Legal developments affecting the online advertising sector are landing thick and fast in Europe at the moment, with further big changes on the horizon.
Recent months have seen Google facing a class action lawsuit in the UK over alleged online behavioural advertising practices, and Hungary issuing new legislation governing rebate and commission arrangements between publishers and advertising intermediaries. However the biggest changes could be just around the corner, courtesy of the Data Protection Regulation. This new data privacy legislation is yet to be finalized but is expected to be hammered out over the coming months.
UK class action against Google
The UK legal system doesn’t as a rule allow for opt-out representative class actions of the kind that are seen in the USA. However it is open to a claimant and his/her representatives to advertise for similarly affected individuals and club together to bring action collectively on an opt-in basis. That’s exactly what is happening following an initial UK Court of Appeal ruling in Vidal-Hall and others v Google, Inc. In a case initially brought by a handful of UK Apple users, relating to alleged unlawful cookie-based behavioural targeting, the court ruled amongst other things that:
- The individuals could bring proceedings in the English courts against Google, Inc. rather than any Google UK subsidiary.
- It was clearly arguable that “browser-generated information” such as IP addresses and cookie data should be seen as “personal data” under EU Data Protection legislation.
- Damages are available for distress caused by a data protection law breach even if no financial loss has been suffered.
This last point was a bolt from the blue and has sent shock-waves through the privacy and online advertising communities. The UK’s key data protection statute explicitly states that, with some limited exceptions, damages are only available for distress in circumstances where the individual has additionally suffered pecuniary loss. However, the Court of Appeal ruled that this provision is incompatible with European law and must be disregarded – which in turn has got litigation funders interested in the prospect of a substantial group claim against Google on behalf of multiple UK Apple users (see www.googleactiongroup.com). In one fell swoop, the court has significantly turned up the risk dial for the online advertising community.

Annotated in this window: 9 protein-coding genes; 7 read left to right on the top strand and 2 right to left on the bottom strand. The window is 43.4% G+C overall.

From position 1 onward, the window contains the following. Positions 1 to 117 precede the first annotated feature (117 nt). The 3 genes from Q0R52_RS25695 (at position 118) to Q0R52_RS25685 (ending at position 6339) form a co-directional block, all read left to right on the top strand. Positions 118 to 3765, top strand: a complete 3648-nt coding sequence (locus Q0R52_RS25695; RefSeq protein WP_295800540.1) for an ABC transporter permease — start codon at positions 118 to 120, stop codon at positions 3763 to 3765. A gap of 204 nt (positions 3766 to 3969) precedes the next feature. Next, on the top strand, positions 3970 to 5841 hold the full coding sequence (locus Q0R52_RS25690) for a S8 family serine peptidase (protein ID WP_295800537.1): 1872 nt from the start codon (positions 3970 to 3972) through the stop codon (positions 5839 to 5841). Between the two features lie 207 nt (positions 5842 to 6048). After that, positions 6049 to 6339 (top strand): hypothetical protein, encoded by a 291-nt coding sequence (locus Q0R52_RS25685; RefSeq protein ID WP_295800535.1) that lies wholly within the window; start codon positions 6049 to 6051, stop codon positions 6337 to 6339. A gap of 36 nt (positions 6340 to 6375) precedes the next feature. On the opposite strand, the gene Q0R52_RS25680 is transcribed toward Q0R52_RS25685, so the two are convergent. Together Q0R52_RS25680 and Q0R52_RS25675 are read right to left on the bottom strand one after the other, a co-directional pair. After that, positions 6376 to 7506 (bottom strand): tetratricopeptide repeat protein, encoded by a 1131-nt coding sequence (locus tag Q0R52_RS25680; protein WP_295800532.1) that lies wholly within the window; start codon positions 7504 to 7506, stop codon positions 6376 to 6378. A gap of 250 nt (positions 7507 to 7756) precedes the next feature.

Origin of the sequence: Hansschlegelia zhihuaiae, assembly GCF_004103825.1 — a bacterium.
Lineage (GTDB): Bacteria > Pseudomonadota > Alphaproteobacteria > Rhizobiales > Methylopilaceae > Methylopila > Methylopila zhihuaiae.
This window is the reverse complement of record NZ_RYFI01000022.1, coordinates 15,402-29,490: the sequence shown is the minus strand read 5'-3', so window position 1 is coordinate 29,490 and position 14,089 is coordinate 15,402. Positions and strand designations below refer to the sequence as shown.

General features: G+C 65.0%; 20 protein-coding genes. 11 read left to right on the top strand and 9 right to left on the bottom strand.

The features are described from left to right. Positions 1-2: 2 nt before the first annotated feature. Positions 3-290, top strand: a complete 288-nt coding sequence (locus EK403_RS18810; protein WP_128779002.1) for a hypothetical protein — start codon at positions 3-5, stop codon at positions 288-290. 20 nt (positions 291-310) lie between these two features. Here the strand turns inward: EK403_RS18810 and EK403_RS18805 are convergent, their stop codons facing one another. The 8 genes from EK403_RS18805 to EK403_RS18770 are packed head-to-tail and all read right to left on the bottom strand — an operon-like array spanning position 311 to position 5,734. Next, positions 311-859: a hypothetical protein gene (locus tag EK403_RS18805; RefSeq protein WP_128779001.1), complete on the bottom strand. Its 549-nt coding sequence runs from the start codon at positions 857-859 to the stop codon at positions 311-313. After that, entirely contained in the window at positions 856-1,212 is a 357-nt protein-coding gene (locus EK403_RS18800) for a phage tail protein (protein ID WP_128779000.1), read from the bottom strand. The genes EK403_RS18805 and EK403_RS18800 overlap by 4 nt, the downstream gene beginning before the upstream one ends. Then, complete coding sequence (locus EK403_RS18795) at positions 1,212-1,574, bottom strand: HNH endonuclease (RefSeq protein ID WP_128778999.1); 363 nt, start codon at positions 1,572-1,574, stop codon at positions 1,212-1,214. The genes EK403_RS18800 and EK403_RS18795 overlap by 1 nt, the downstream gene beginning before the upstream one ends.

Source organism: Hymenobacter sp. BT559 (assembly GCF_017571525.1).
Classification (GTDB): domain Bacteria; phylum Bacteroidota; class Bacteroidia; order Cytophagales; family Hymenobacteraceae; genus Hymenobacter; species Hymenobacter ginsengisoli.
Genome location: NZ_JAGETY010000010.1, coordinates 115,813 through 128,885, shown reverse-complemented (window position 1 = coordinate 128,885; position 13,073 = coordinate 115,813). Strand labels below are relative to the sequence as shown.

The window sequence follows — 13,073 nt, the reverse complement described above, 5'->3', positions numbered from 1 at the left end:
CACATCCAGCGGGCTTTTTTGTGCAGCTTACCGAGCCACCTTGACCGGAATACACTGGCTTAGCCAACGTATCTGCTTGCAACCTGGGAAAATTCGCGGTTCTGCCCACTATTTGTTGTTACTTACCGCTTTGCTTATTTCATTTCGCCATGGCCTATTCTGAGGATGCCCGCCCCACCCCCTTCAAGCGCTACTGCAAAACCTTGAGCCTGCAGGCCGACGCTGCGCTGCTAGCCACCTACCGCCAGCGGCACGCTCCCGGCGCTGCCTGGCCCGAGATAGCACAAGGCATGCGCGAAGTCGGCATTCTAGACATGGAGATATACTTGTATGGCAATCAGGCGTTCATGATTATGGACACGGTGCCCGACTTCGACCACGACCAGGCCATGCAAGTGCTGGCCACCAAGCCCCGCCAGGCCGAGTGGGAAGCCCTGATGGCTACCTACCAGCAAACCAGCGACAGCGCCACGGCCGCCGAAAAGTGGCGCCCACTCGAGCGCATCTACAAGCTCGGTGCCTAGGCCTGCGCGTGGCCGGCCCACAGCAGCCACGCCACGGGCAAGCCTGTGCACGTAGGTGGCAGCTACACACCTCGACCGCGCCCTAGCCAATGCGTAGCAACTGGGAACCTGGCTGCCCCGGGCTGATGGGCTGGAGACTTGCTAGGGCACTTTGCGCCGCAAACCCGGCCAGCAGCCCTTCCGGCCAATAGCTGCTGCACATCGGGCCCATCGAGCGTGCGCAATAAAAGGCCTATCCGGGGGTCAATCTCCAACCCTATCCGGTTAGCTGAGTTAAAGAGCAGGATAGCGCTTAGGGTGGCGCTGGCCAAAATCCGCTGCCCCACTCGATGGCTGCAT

Hungary’s “Loi Sapin“?
In separate news, Hungary has recently passed transparency legislation a little like France’s Loi Sapin. This new legislation (published as Act LXXII of 2015 on Establishing the Central Budget of Hungary for Year 2016 in the official gazette of Hungary on 18 June 2015) came into force in early July. Under the “Bonus Act”:
- advertising intermediaries are prohibited from accepting any direct or indirect bonus, rebate, gift or other gain from the media owner or any other person;
- advertising intermediaries may agree to a discount; however, it must be passed on to the advertising customer and indicated as such on the invoice issued to the customer;
- media agency agreements must be in writing and must include certain mandatory provisions.
This adds another element of complication to an already complex analysis in Europe for those wishing to operate incentive or rebate arrangements for advertising intermediaries.
Data Protection Regulation
The new draft Regulation has now entered the phase of “trilogue negotiations” between officials from the European Parliament, the European Commission and the Council of Ministers. The talks are timetabled to target finalized legislation by the end of the year. Much is at stake, including:
- The extent to which “online identifiers” such as cookies and IP addresses should be regarded as “personal data” – in all circumstances, or just if they can be linked back to an individual?
- The nature of consent required when consent is the ground for processing – “explicit consent” or just consent?
- Whether online advertising businesses can process personal data based on their legitimate interests (subject to certain provisos and caveats) even in the absence of consent from the data subject. The Council text specifically states that processing for direct marketing purposes “may be regarded as carried out for a legitimate interest“, which suggests that processing for online ad targeting and segmentation should be treated similarly. The Parliament text by contrast focuses only on B2B marketing and postal direct marketing.
We’ll be keeping a close eye on developments and will report further soon.